That confirmed suspicions that arose after Abrams told USA Today in October, "You'll be hard-pressed to find a huger fan of 'The Dark Tower' than me, but that's probably the reason that I shouldn't be the one to adapt it."
Many agree with his fandom of the book series and consider it King's finest work. The author himself has called it his "magnum opus." Made up of seven novels that follow a gunslinger's quest towards a physical and metaphorical tower, it seamlessly combines fantasy, horror, and spaghetti-western elements. Adams' ability to blend fantastical genres would have made him perfect. Unfortunately, that means the work will likely to fall into less-capable hands since studios are starving for new film dynasties.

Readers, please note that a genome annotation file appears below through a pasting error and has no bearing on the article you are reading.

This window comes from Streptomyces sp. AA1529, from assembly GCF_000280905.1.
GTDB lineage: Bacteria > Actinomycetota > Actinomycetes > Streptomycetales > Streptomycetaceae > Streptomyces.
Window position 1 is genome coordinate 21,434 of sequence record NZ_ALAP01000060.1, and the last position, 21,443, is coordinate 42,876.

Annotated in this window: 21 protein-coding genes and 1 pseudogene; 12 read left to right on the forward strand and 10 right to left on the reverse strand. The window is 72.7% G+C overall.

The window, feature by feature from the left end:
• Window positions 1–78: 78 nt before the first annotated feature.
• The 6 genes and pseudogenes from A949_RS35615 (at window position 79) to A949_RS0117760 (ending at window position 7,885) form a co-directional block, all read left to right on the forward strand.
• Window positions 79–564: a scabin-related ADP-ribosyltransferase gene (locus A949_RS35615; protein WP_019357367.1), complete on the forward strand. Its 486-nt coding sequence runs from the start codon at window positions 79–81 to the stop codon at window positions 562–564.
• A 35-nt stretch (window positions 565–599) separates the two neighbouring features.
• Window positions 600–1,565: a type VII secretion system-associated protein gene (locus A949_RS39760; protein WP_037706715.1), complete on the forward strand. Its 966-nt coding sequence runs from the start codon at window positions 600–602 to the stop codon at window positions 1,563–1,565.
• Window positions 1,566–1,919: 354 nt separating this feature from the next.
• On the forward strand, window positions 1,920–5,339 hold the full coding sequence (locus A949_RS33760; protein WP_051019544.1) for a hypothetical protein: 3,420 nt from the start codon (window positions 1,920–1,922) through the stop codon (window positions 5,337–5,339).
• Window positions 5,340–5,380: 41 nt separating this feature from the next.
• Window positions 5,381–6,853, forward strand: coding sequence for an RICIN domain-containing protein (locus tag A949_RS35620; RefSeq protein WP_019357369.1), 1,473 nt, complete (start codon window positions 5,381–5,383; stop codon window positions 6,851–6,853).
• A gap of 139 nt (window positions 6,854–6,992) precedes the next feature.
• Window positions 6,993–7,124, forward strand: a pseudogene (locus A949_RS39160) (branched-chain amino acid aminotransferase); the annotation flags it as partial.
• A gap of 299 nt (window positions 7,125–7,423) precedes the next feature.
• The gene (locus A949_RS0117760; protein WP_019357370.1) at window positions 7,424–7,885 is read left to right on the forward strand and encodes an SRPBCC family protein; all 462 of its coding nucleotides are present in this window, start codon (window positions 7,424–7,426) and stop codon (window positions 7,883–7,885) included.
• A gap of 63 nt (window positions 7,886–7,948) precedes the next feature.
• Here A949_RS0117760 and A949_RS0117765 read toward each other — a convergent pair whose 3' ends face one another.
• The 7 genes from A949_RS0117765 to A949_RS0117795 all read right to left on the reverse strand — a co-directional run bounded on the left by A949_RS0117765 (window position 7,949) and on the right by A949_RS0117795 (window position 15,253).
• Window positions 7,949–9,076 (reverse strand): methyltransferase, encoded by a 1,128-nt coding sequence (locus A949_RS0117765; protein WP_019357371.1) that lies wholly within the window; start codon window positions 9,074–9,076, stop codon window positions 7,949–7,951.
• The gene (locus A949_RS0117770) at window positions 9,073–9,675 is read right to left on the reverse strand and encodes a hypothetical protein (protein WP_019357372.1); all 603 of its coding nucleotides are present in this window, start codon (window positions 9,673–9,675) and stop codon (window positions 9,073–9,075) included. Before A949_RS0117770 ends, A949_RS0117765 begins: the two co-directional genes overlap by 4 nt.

Instead the prolific writer/produce/director will busy himself with the final season of 'Lost,' 'Fringe,' 'Mission: Impossible IV,' smoothing William Shatner's ego into the 'Star Trek' sequel, an apocalypse-like movie called '500 Rads,' a comedy with Harrison Ford called 'Morning Glory,' and a half dozen other projects. He tries to keep much of his future secret, so optimists can still choose to believe his 'Dark Tower' comments are only meant to throw the media off track.